Recent Insights into the Pathobiology of Innate Immune Deficiencies

Article

DOI: 10.1007/s11882-011-0212-9

Cite this article as:
Rosenzweig, S.D. & Holland, S.M. Curr Allergy Asthma Rep (2011) 11: 369. doi:10.1007/s11882-011-0212-9
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Abstract

Primary immunodeficiencies are a heterogeneous group of genetically inherited diseases affecting the innate and adaptive immune systems that confer susceptibility to infection, autoimmunity, and cancer. Innate immunity includes neutrophils, macrophages, dendritic cells, natural killer cells, and natural killer T cells in conjunction with natural barriers (mostly skin and gastrointestinal and respiratory mucosa), as well as antimicrobial agents, opsonins (e.g., complement), and cytokines. Although somewhat primitive, innate immune cells can orchestrate discrete immune responses through the recognition of diverse pathogens by different pattern-recognition receptors. In this review, we discuss the most recent discoveries as well as the already established pathophysiologic mechanisms underlying innate immunity defects associated with primary immunodeficiencies.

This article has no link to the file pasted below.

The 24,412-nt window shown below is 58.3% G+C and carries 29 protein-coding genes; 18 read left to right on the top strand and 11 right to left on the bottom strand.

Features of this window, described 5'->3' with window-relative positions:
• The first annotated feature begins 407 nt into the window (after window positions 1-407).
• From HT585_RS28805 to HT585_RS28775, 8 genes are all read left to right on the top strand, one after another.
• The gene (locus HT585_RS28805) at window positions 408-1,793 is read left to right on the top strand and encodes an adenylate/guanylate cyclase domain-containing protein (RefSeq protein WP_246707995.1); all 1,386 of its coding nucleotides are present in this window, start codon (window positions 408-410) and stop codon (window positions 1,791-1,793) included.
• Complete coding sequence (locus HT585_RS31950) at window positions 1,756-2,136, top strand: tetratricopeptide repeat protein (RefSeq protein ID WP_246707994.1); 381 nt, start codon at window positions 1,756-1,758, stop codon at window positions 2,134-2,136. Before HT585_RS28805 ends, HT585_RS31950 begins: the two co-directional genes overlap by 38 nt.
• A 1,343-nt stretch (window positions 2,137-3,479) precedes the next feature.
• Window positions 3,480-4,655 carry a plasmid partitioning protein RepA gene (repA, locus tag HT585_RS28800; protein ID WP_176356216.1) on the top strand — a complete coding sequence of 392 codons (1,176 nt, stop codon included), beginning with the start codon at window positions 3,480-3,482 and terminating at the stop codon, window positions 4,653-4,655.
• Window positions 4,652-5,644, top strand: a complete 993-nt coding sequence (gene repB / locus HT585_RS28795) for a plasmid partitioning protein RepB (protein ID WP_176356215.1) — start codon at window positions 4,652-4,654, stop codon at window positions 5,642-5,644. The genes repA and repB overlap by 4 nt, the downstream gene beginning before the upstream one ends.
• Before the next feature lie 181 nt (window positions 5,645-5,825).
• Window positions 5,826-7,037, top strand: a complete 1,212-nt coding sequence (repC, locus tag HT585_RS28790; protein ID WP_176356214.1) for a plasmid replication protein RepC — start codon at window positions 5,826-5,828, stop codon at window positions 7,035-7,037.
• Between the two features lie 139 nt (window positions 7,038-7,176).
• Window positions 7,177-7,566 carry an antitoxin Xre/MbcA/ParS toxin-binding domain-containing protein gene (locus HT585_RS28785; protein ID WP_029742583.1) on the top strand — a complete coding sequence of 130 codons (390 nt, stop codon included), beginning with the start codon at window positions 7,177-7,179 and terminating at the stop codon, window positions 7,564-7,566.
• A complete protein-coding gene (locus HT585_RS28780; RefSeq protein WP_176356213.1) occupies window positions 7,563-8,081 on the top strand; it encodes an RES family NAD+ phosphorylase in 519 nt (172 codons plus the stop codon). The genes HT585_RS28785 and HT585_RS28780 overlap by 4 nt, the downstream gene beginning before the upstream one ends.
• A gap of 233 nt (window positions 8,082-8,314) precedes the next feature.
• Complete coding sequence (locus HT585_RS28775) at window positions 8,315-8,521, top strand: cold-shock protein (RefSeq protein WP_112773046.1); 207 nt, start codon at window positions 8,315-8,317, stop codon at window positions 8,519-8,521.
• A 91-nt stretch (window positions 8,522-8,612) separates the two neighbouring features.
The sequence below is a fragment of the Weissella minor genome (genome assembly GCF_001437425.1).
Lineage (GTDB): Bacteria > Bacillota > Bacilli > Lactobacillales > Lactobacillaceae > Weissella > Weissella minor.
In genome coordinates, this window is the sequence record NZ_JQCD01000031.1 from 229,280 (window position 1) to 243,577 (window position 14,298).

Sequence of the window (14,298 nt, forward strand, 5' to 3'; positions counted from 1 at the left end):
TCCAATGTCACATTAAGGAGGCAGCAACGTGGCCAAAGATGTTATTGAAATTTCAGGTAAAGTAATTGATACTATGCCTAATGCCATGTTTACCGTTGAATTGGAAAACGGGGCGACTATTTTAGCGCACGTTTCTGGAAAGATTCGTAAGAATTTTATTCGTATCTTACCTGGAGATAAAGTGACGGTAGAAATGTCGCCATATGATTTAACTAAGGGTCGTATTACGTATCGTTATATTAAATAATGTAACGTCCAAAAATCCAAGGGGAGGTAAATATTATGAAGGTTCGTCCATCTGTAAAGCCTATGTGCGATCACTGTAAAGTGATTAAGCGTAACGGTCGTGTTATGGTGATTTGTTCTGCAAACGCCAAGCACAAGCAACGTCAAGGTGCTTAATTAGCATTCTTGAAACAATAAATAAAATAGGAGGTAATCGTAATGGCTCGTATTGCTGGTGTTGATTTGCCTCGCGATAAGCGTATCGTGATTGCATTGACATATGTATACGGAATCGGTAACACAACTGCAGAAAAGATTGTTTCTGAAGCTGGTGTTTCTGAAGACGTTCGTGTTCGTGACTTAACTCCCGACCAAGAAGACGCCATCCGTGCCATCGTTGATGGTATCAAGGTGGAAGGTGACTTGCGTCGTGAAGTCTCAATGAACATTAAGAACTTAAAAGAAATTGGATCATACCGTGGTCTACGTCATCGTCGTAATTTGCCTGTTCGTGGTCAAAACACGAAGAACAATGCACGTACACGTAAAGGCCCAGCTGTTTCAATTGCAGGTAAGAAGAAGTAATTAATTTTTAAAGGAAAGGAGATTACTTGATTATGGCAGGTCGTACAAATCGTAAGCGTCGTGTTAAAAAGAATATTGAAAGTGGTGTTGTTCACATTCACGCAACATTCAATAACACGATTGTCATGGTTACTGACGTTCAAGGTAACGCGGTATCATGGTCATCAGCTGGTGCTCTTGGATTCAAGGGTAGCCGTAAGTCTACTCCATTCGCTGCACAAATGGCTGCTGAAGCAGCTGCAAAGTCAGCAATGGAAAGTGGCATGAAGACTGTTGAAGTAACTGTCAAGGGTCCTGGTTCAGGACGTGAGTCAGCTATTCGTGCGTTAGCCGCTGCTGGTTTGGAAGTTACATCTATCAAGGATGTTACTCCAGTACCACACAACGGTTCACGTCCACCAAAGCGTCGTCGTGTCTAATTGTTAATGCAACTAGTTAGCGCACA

Keywords

Primary immunodeficiencies Innate immunity Neutrophils Macrophages Dendritic cells Natural killer cells NK cells NKT cells Opsonins Complement Pattern-recognition receptors 

Copyright information

© Springer Science+Business Media, LLC (outside the USA)  2011

Authors and Affiliations

  1. 1.Infectious Diseases Susceptibility Unit, Laboratory of Host Defenses, National Institute of Allergy and Infectious DiseasesNational Institutes of HealthBethesdaUSA

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